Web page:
This week I reached out for a new Monterey Chicken Melt, using new and improved Grilled Chicken Strips, at the world’s No. 1 fast-food chain, Subway, with 43,000 restaurants dotting this crazy blue marble. Whew, that’s a lot of people standing in line, pointing at lettuce and pickles.
Here’s the Monterey Chicken Melt breakdown: Subway’s new grilled white-meat chicken strips, shredded Monterey cheese, spinach, tomatoes, cucumbers and red onions on your choice of freshly baked bread. For the sake of argument, let’s go with 9-grain wheat bread.
Total calories: 360 (for the 6-inch sandwich). Fat grams: 8. Sodium: 65 mg. Carbs: 45 g. Dietary fiber: 5 g. Protein: 28 g. Manufacturer’s suggested retail price: $4.75. The footlong is $7.50. How about we split a footlong? You can pay for the $4.75 half.
Of course, you can micromanage the construction of your sandwich by picking whatever veggies and bread you wish. My personal choices are bell peppers (for crunch), pickles, black olives and tomatoes on Italian Herb & Cheese bread. There’s just more to Italian Herb & Cheese bread. I feel like I’m beating Subway for a few pennies.
Naturally, you’ll want the Monterey Chicken Melt toasted in Subway’s nuclear-powered Doppler 5000 megatron oven, which can zap a sandwich in mere seconds.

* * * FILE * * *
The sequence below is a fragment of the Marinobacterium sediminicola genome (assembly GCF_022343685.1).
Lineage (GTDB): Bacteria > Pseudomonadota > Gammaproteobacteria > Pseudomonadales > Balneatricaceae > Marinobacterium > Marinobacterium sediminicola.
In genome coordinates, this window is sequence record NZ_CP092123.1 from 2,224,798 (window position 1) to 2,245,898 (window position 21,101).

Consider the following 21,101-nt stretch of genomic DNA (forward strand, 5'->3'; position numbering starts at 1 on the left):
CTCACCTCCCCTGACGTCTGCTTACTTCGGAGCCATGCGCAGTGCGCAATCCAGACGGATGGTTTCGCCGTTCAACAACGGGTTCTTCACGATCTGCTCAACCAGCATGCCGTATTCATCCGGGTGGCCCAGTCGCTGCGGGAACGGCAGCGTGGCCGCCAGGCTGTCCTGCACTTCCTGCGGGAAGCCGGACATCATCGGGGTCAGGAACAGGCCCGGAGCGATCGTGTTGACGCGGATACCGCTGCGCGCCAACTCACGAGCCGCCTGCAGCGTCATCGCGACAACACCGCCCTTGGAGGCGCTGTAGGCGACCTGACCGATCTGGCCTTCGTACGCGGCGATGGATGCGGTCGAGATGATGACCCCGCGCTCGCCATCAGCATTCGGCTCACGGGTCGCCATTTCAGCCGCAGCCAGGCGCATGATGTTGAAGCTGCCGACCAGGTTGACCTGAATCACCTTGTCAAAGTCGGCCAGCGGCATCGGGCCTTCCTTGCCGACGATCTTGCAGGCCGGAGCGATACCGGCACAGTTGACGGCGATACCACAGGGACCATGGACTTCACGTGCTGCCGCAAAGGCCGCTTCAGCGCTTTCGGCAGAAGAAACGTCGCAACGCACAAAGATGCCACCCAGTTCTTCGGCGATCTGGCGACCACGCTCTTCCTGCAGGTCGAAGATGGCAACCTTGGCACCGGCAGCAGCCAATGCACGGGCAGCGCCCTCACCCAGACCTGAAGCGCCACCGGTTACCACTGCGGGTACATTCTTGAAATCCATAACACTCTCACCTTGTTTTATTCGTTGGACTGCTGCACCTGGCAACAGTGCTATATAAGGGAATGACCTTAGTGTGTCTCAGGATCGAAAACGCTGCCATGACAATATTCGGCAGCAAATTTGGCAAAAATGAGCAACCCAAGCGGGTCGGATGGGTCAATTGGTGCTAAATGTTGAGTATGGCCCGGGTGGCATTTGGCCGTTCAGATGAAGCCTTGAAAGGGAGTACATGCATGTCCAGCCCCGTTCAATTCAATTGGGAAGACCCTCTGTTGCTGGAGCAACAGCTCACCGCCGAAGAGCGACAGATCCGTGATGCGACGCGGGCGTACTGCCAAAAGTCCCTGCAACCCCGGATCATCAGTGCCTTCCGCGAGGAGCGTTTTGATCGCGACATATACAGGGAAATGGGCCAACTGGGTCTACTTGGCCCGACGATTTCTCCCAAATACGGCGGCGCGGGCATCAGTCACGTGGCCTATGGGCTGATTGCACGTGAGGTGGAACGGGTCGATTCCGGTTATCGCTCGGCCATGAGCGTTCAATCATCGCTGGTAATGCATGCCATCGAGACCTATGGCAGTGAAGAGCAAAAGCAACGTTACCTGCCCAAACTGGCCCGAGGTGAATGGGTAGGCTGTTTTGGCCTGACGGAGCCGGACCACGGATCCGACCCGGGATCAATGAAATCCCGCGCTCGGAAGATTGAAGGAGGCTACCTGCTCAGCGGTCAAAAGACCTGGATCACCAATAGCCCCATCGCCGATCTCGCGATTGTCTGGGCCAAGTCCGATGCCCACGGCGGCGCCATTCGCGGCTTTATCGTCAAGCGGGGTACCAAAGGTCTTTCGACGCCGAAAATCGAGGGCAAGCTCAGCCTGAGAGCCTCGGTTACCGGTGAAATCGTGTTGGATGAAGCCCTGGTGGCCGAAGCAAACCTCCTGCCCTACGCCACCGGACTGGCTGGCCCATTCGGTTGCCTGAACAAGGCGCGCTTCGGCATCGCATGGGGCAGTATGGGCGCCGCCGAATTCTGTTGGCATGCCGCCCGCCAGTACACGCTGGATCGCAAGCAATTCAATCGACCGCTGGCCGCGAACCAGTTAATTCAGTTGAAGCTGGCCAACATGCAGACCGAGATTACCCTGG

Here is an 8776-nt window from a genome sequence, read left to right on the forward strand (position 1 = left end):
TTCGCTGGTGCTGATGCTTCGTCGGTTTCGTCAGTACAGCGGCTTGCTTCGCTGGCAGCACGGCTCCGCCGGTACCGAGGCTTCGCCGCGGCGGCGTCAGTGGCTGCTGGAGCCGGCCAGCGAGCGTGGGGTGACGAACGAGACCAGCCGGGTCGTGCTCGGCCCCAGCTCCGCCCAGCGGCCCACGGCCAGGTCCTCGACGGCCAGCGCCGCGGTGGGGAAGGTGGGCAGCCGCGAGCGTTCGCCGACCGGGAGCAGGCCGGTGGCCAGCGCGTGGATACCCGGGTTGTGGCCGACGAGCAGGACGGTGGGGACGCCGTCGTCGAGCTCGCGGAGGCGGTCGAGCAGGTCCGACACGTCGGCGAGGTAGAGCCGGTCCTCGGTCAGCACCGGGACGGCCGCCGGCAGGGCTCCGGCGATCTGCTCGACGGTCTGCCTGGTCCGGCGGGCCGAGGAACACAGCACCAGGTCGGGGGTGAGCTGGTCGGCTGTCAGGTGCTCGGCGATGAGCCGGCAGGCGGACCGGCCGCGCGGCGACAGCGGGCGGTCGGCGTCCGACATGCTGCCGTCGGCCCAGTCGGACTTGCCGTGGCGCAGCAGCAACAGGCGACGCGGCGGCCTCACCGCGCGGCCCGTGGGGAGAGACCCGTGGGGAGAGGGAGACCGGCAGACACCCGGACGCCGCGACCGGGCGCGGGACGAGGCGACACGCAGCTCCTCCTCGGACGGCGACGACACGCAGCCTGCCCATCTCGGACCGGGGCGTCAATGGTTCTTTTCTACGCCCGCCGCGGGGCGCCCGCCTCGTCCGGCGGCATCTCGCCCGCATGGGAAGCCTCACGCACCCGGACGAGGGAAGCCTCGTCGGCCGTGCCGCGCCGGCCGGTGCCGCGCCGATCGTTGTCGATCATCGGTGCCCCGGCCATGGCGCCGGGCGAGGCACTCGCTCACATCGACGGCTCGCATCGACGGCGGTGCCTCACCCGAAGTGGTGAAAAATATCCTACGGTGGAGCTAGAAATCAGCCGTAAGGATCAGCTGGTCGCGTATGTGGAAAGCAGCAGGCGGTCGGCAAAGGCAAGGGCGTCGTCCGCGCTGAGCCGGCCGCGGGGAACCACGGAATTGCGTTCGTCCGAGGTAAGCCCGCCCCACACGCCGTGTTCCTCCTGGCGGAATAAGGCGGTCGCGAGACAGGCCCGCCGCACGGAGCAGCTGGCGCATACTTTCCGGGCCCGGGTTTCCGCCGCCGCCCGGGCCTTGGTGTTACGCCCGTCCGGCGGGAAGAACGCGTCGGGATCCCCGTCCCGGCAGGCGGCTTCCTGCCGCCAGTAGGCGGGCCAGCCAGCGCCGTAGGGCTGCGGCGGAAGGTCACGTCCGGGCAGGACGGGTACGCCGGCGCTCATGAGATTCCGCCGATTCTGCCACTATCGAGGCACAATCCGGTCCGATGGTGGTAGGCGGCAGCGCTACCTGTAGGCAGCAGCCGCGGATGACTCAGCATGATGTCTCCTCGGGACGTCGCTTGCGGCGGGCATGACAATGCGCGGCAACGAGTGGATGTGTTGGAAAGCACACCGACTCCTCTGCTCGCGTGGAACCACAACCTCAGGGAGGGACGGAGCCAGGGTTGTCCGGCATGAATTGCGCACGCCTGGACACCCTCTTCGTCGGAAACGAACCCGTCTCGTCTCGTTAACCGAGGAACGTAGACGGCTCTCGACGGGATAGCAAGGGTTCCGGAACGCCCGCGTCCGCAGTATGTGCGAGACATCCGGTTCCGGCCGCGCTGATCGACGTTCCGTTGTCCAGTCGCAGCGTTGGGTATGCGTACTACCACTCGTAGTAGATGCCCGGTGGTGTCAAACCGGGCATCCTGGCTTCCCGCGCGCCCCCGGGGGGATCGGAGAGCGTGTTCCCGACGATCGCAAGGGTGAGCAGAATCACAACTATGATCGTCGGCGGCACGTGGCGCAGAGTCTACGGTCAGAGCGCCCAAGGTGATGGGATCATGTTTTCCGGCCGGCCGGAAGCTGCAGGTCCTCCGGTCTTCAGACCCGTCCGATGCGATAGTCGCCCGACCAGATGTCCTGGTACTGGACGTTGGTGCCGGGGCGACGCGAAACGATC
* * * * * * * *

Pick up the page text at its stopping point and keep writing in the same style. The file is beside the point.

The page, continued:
The new Grilled Chicken Strips also come in the Chicken & Bacon Ranch Melt sandwich and Jared’s low-cal favorite, the Sweet Onion Chicken Teriyaki sandwich.
Here’s the thing: These Subway creations taste pretty darn good — for Subway. And that means for millions of customers who slide past those glass cases every day. They’ve got something going on at Subway. They’re everywhere — in strip malls, shopping malls, supermarkets, convenience stores, airports, hospitals, schools and on practically every corner. I fully expect to see a Subway sandwich shop inside a Subway sandwich shop one day.
That’s the thing; now here’s the deal: They’re calling these “new Grilled Chicken Strips,” and Subway swears “They taste better because they are better!” They’re lightly seasoned, with no added flavors and no preservatives.
Let’s take Subway at its word. But have you ever been in a Subway and seen a grill? So where — and when — were these chicken strips grilled? You know, I wouldn’t mind a little preservatives in Subway’s meats, if they’re going to be lying in those little paper trays for hours.
I’d say here’s another deal, except Subway isn’t the lunch deal it used to be. The home of the $5 footlong is charging some pretty upscale prices these days. The Monterey Chicken Melt footlong is $7.50 — that’s a lot for a sandwich. The recent special the Hot Pastrami Melt was a toasty $9 — and that’s without fries (unavailable at Subway), chips, cookie or drink.
Subway’s prices are closing in on those at delicatessens, where the meat and cheese are cut when the customer orders a sandwich. I like that. Your choice.